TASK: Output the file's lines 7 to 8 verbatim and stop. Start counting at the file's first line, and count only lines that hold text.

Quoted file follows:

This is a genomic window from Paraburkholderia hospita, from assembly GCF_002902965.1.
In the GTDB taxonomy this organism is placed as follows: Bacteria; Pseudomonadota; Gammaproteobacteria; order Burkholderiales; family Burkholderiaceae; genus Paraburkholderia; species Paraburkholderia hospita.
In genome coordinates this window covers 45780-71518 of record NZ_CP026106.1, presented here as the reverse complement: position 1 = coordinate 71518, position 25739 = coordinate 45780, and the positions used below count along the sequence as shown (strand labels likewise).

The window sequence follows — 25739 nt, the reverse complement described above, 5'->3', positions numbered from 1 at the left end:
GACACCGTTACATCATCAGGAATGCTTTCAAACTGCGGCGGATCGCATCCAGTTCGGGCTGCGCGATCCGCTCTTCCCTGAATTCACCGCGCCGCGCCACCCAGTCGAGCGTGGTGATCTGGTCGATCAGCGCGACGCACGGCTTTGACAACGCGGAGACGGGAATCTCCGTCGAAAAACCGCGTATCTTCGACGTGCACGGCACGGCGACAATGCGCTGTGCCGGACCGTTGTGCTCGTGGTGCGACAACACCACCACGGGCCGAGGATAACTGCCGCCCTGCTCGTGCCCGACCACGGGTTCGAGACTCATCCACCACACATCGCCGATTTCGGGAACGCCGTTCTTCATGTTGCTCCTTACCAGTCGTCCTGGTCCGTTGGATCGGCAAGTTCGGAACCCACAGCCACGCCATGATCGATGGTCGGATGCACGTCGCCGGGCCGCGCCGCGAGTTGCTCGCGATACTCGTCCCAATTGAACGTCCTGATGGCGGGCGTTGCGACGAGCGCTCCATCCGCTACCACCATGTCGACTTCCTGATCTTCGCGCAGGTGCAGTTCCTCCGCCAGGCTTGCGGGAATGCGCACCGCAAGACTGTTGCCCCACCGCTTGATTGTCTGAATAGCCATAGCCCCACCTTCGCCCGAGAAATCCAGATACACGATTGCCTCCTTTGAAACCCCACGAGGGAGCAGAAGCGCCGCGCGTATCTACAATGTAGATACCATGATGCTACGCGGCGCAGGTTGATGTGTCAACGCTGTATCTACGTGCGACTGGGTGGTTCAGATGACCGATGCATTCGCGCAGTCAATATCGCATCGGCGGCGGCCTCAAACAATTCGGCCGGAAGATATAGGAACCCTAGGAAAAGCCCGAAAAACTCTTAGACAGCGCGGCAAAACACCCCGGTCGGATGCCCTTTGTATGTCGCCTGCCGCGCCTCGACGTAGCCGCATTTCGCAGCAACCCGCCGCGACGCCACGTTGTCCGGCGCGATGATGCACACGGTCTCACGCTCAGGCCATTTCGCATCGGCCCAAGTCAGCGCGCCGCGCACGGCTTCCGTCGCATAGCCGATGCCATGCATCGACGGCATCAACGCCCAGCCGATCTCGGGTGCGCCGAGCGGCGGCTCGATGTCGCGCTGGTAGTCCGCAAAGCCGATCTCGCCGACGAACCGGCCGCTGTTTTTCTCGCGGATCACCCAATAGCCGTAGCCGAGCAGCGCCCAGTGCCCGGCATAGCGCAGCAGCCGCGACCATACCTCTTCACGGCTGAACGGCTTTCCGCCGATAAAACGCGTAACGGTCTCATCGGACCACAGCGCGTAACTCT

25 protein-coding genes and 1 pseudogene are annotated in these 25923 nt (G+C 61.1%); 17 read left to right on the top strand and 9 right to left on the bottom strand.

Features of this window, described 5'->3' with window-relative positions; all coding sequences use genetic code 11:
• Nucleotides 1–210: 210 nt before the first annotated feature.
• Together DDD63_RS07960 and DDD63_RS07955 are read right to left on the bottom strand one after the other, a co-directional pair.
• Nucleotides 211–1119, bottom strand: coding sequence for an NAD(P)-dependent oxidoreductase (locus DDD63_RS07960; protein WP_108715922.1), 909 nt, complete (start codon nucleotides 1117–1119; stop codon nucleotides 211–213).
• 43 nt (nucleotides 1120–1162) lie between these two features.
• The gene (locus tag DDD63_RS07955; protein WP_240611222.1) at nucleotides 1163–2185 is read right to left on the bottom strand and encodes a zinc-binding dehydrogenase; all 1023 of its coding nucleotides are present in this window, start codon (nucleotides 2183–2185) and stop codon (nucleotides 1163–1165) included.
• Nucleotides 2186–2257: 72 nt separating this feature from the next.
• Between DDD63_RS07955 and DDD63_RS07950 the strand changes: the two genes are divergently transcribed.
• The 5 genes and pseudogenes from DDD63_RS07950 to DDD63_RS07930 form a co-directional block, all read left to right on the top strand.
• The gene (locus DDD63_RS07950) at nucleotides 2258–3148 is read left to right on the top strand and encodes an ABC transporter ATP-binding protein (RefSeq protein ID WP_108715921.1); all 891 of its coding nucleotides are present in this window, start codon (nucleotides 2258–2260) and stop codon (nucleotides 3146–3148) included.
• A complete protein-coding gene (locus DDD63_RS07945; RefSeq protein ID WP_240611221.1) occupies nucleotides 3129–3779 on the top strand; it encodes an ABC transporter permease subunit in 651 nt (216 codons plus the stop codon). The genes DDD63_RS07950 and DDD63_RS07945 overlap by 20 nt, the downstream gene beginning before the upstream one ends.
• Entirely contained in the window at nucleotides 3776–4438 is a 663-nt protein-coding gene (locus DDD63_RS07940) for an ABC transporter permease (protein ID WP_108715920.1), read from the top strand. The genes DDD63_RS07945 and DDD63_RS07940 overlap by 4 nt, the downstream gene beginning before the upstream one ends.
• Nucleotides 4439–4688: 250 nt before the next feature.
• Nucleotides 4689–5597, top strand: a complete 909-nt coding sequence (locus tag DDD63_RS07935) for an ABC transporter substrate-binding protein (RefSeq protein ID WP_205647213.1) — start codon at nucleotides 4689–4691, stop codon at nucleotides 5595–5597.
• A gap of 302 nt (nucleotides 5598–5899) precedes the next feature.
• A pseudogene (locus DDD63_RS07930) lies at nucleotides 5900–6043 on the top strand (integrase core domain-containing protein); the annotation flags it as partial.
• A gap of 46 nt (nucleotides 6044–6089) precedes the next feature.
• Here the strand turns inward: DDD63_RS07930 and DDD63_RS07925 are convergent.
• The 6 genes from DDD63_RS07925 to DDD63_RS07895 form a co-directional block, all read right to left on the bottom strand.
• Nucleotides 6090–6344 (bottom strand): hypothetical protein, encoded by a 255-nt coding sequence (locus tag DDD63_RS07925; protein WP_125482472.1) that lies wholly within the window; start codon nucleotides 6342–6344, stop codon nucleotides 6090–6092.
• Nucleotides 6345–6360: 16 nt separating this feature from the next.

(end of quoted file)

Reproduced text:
Features of this window, described 5'->3' with window-relative positions; all coding sequences use genetic code 11:
• Nucleotides 1–210: 210 nt before the first annotated feature.